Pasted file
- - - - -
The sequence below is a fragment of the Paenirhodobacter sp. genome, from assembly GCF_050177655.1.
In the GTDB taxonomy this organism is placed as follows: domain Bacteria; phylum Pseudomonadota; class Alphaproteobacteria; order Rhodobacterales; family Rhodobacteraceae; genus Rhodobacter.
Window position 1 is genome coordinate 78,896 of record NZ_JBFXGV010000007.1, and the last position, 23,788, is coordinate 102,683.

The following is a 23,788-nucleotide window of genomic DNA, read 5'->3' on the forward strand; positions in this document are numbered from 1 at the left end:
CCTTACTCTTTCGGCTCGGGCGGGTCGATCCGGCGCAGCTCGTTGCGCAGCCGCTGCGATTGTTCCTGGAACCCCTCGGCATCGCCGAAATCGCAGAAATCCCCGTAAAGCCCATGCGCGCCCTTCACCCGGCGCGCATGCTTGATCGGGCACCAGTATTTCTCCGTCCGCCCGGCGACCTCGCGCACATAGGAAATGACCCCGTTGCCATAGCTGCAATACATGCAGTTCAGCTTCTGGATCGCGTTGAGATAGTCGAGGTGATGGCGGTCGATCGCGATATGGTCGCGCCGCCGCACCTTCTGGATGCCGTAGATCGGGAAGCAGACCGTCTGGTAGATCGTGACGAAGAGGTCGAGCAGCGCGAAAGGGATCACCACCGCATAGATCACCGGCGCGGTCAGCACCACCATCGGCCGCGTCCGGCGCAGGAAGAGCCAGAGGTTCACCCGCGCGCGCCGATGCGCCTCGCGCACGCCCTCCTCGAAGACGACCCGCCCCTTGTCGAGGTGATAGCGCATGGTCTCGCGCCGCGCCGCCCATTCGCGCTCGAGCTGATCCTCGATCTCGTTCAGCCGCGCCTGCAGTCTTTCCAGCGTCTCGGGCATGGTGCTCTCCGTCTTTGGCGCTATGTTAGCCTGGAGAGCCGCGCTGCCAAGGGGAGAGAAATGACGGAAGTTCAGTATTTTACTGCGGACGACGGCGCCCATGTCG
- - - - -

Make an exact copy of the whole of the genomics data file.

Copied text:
The sequence below is a fragment of the Paenirhodobacter sp. genome, from assembly GCF_050177655.1.
In the GTDB taxonomy this organism is placed as follows: domain Bacteria; phylum Pseudomonadota; class Alphaproteobacteria; order Rhodobacterales; family Rhodobacteraceae; genus Rhodobacter.
Window position 1 is genome coordinate 78,896 of record NZ_JBFXGV010000007.1, and the last position, 23,788, is coordinate 102,683.

The following is a 23,788-nucleotide window of genomic DNA, read 5'->3' on the forward strand; positions in this document are numbered from 1 at the left end:
CCTTACTCTTTCGGCTCGGGCGGGTCGATCCGGCGCAGCTCGTTGCGCAGCCGCTGCGATTGTTCCTGGAACCCCTCGGCATCGCCGAAATCGCAGAAATCCCCGTAAAGCCCATGCGCGCCCTTCACCCGGCGCGCATGCTTGATCGGGCACCAGTATTTCTCCGTCCGCCCGGCGACCTCGCGCACATAGGAAATGACCCCGTTGCCATAGCTGCAATACATGCAGTTCAGCTTCTGGATCGCGTTGAGATAGTCGAGGTGATGGCGGTCGATCGCGATATGGTCGCGCCGCCGCACCTTCTGGATGCCGTAGATCGGGAAGCAGACCGTCTGGTAGATCGTGACGAAGAGGTCGAGCAGCGCGAAAGGGATCACCACCGCATAGATCACCGGCGCGGTCAGCACCACCATCGGCCGCGTCCGGCGCAGGAAGAGCCAGAGGTTCACCCGCGCGCGCCGATGCGCCTCGCGCACGCCCTCCTCGAAGACGACCCGCCCCTTGTCGAGGTGATAGCGCATGGTCTCGCGCCGCGCCGCCCATTCGCGCTCGAGCTGATCCTCGATCTCGTTCAGCCGCGCCTGCAGTCTTTCCAGCGTCTCGGGCATGGTGCTCTCCGTCTTTGGCGCTATGTTAGCCTGGAGAGCCGCGCTGCCAAGGGGAGAGAAATGACGGAAGTTCAGTATTTTACTGCGGACGACGGCGCCCATGTCG